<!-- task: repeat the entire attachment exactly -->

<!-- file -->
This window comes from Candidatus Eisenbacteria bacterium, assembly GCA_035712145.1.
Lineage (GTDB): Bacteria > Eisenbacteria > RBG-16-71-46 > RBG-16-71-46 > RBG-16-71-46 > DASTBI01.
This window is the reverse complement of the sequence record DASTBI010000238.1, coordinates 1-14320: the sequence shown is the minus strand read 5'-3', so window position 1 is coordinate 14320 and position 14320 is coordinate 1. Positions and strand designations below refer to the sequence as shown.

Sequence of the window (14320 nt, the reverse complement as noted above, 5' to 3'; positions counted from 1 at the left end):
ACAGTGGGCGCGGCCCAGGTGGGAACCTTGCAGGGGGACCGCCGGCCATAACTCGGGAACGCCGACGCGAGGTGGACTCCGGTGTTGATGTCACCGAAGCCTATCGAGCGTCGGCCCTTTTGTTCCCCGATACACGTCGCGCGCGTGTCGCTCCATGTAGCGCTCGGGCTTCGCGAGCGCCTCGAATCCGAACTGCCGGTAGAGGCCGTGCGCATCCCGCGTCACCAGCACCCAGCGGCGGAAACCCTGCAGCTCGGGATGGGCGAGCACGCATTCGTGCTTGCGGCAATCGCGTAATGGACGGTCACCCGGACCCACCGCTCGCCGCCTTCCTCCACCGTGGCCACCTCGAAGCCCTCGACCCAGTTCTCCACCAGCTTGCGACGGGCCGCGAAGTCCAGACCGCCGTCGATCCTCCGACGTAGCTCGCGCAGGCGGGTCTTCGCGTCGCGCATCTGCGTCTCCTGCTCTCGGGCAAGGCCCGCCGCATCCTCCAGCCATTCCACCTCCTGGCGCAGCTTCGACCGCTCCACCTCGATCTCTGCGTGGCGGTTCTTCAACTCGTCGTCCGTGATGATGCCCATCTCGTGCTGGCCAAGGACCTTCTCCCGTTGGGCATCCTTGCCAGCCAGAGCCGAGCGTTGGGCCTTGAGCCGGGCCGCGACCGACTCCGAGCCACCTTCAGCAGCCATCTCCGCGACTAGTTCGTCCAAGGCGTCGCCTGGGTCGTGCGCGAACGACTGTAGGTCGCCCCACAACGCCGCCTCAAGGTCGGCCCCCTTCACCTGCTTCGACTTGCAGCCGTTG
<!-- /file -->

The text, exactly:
This window comes from Candidatus Eisenbacteria bacterium, assembly GCA_035712145.1.
Lineage (GTDB): Bacteria > Eisenbacteria > RBG-16-71-46 > RBG-16-71-46 > RBG-16-71-46 > DASTBI01.
This window is the reverse complement of the sequence record DASTBI010000238.1, coordinates 1-14320: the sequence shown is the minus strand read 5'-3', so window position 1 is coordinate 14320 and position 14320 is coordinate 1. Positions and strand designations below refer to the sequence as shown.

Sequence of the window (14320 nt, the reverse complement as noted above, 5' to 3'; positions counted from 1 at the left end):
ACAGTGGGCGCGGCCCAGGTGGGAACCTTGCAGGGGGACCGCCGGCCATAACTCGGGAACGCCGACGCGAGGTGGACTCCGGTGTTGATGTCACCGAAGCCTATCGAGCGTCGGCCCTTTTGTTCCCCGATACACGTCGCGCGCGTGTCGCTCCATGTAGCGCTCGGGCTTCGCGAGCGCCTCGAATCCGAACTGCCGGTAGAGGCCGTGCGCATCCCGCGTCACCAGCACCCAGCGGCGGAAACCCTGCAGCTCGGGATGGGCGAGCACGCATTCGTGCTTGCGGCAATCGCGTAATGGACGGTCACCCGGACCCACCGCTCGCCGCCTTCCTCCACCGTGGCCACCTCGAAGCCCTCGACCCAGTTCTCCACCAGCTTGCGACGGGCCGCGAAGTCCAGACCGCCGTCGATCCTCCGACGTAGCTCGCGCAGGCGGGTCTTCGCGTCGCGCATCTGCGTCTCCTGCTCTCGGGCAAGGCCCGCCGCATCCTCCAGCCATTCCACCTCCTGGCGCAGCTTCGACCGCTCCACCTCGATCTCTGCGTGGCGGTTCTTCAACTCGTCGTCCGTGATGATGCCCATCTCGTGCTGGCCAAGGACCTTCTCCCGTTGGGCATCCTTGCCAGCCAGAGCCGAGCGTTGGGCCTTGAGCCGGGCCGCGACCGACTCCGAGCCACCTTCAGCAGCCATCTCCGCGACTAGTTCGTCCAAGGCGTCGCCTGGGTCGTGCGCGAACGACTGTAGGTCGCCCCACAACGCCGCCTCAAGGTCGGCCCCCTTCACCTGCTTCGACTTGCAGCCGTTG